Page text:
Tres Cruces Norte is the lowest of the three Tres Cruces peaks, being just over 6000 meters, with not quite enough prominence to count as a peak by whatever definition is used in this part of the Andes. While I had in theory left myself the option of climbing Tres Cruces Central, I knew I lacked the energy and will. Even the pathetic 2500-foot climb to Norte, plus a downhill hike and bike back to the Orange House, was about all that I could handle at this point. Fortunately it was a much more enjoyable peak than Sur, with no loose talus, a bit of almost-scrambling, a couple of interesting lakes along the way, and a great view of the higher Tres Cruces peaks to one side, and the Salar de Maricunga to the other. It was kind of a weak ending to my Atacama trip, but held just about the right amount of challenge and reward.
From my camp below the Central-Sur saddle, I made a long, mostly level traverse north around Tres Cruces Central. There was no established path, and no best or most level path, but the side-hilling was not so bad. However, as soon as I started climbing to the Central-Norte saddle around 5700m I was painfully slow, almost to the point of wanting to turn back. The final 1000-foot climb to the summit looked like a slog, so I spent awhile sitting next to the frozen lake at the saddle, eating Mantecol and psyching myself up.
The climb out of the saddle turned out much easier than I had expected. First, I found a switchback boot-pack up the sand and scree. Second, I was able to kick steps up some rare non-penitente snow. Far sooner than I had hoped, I found myself at the 5950-meter sub-summit. The traverse to the true summit, at the far end of the plateau a bit under a kilometer away, took longer than it should have, but I was cheered by views of a liquid lake, and by a bit of solid rock. I may have even used my hands in one or two places. I am curious why some bodies of water remain liquid in the Atacama, while others freeze. Somehow the tiny tarn at 6000 meters between the two southern peaks was liquid in the morning, despite it being quite cold there, while the larger lake at the northern saddle was frozen. Perhaps contact with a neighboring snowfield or glacier makes just enough of a difference to freeze a high lake, while the solar intensity so close to the equator keeps water liquid even though air temperatures are (I think) below freezing all day and night.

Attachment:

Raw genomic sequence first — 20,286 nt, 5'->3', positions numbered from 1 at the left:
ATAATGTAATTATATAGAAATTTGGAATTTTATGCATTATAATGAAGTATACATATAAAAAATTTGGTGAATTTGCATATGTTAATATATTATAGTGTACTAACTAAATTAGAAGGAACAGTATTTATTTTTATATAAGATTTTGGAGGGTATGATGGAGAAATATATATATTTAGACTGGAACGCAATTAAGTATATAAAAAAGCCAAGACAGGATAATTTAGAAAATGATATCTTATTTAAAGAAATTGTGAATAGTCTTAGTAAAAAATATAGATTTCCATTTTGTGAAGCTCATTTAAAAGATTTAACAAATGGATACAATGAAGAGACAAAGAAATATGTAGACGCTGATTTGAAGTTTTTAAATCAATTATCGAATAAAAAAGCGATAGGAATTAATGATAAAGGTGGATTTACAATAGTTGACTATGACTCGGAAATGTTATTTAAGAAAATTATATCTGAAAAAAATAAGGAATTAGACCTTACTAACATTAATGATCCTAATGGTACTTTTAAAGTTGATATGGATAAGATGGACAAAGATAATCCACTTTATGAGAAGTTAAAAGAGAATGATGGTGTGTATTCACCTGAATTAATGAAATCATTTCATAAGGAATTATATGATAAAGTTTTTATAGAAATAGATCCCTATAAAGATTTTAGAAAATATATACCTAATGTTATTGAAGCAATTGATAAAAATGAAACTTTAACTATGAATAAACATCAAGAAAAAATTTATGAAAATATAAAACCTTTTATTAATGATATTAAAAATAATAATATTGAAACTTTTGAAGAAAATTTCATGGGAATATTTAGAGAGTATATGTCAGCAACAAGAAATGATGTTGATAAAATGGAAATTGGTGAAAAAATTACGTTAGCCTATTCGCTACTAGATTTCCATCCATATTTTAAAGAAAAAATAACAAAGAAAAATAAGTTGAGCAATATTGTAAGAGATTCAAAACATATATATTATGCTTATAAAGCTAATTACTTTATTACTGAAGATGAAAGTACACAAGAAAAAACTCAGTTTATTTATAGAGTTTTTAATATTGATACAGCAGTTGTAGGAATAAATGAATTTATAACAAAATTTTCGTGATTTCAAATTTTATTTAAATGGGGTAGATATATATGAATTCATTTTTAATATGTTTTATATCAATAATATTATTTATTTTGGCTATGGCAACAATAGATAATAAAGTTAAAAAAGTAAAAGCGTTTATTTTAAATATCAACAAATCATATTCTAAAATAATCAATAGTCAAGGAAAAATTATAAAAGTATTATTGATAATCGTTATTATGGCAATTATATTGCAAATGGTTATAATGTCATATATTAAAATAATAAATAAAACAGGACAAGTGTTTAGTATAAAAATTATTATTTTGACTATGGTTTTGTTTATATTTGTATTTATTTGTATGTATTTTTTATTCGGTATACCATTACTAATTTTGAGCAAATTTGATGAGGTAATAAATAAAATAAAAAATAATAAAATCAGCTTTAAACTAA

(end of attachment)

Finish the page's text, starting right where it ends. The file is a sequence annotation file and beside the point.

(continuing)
I had many reasons to take my time at the summit: this was my last Atacama peak this trip, and possibly ever; it was sunny and not too windy; the views were great in all directions; there was a summit register; and previous climbers had left about 500 calories of candy. In the interest of “picking up litter,” I ate all the candy, including some “tatranky” that I only later realized later had expired in 2012. Oh, well, calories are calories.
After signing the register, I said “goodbye” to the Atacama, and took my time returning to camp, then packing up and slogging down to my bike. Fortunately I had left a waypoint where I stashed it, because I took the wrong one of the many vehicle tracks. It was crazy-windy by the time I reached it, and clouds were covering the higher Tres Cruces peaks, so I opted to spend another night in the Orange House. It was over 120 miles to Copiapo from there, but also over 12,000 feet downhill, so it seemed like it would be a reasonable one-day ride.